Now it's getting old, too, and toasts to the same darkness no matter where you turn the dial. I need to shop for another one. When I do, I will miss your enthusiasm about toasters - baffling as it was to me, it was part of you and I loved it. I will attempt to find one that would satisfy even you. Who knows? Maybe John Deere makes a toaster!
Love your eccentricities,

Saturday, December 13, 2014

The Grownupness Diatribe

Dear John,
What I have now . . .
Here's the latest on the hair-growing project. It's almost long enough to put up, which will be nice. I'm getting lots of compliments on it.
I posted the photo to Facebook and commented, "Gimme a head with hair." Of course, more lyrics have followed. That led me to ponder the fact that, while I like the song, I despise the movie. I never did understand why Hair was so popular. My problem with it was that I didn't like any of the characters. And today I think I figured out why: Nobody behaved like a grown-up. They were all rather childish and irresponsible, and they were too old for that kind of thing. As Mike Doonsbury told Zonker, the world needs grown-ups.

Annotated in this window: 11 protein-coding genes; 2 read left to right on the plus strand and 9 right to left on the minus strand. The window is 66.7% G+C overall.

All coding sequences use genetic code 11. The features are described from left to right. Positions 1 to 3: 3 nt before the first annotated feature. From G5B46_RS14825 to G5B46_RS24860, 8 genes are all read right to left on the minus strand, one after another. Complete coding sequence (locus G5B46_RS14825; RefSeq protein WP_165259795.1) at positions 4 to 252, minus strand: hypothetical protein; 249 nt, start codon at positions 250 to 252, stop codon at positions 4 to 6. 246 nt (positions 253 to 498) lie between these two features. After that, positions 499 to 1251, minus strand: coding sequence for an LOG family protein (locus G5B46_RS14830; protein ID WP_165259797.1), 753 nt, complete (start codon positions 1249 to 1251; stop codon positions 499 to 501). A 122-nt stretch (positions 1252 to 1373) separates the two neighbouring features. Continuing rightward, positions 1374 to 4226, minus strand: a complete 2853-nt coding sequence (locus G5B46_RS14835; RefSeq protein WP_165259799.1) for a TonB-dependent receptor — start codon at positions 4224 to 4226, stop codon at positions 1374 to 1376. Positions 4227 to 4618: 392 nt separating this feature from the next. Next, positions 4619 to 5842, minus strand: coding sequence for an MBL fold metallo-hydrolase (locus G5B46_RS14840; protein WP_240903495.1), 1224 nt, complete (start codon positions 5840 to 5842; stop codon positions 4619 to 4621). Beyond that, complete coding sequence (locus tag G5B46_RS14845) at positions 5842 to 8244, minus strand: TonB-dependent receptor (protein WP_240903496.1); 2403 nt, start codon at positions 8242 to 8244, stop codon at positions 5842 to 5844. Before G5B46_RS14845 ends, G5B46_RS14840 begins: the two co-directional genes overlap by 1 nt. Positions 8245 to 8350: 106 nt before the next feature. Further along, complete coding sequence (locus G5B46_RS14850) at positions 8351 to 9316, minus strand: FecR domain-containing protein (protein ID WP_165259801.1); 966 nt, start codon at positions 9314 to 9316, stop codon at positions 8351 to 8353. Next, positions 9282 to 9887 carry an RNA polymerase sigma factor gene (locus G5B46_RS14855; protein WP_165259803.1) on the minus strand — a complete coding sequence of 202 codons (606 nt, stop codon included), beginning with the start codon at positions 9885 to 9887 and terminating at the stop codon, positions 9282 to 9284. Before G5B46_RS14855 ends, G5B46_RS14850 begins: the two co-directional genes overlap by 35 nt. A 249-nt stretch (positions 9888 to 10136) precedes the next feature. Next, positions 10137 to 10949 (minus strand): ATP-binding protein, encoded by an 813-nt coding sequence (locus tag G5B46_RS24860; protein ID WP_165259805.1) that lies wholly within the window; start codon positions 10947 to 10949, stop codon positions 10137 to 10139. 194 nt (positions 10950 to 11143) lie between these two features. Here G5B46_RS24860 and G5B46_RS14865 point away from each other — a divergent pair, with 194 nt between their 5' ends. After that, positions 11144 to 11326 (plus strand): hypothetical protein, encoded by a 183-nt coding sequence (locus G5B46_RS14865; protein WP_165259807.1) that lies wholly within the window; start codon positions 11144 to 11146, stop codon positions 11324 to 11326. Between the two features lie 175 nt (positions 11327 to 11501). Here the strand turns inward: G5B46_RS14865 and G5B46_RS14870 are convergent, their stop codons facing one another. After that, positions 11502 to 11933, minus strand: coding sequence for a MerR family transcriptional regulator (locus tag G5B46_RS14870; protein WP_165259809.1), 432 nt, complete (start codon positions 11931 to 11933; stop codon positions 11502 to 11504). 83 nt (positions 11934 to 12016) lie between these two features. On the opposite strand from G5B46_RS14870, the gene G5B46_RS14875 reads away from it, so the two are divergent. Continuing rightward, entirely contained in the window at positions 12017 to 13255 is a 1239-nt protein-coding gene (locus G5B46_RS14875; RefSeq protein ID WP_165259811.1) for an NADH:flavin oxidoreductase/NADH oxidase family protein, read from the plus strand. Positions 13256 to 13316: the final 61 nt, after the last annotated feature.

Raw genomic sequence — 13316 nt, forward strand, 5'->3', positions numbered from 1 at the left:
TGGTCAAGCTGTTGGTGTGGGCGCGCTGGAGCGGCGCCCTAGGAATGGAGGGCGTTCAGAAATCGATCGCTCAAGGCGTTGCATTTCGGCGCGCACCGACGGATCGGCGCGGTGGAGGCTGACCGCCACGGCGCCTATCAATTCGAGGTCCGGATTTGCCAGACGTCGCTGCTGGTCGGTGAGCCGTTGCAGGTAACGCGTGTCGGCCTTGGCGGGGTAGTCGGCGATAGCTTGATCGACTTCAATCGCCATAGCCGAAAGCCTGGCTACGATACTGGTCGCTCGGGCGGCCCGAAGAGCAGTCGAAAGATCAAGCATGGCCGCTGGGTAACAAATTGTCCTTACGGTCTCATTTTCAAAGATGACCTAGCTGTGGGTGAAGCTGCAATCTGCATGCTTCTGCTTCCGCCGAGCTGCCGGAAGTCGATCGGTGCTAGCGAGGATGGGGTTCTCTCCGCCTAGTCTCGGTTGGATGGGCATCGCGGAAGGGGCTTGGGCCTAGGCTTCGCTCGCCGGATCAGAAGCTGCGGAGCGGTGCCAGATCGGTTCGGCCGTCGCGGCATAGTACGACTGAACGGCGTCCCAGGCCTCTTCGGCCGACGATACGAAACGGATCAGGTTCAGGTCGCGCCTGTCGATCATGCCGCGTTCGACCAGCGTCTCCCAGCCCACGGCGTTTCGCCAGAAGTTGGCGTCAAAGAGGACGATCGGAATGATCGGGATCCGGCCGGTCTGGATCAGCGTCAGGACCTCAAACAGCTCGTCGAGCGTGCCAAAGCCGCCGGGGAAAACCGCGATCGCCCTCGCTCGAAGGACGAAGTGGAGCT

. . . what I'm going for.
And that led to more pondering. I always shake my head when I have the radio on and hear what that couple was doing while they were playing Sweet Home Alabama all summer long. I remember that summer very well. It was 1977, I was 21, and had an externship in the ICU at Greenville General. I worked full time and carried a full patient load. I was being a grown-up.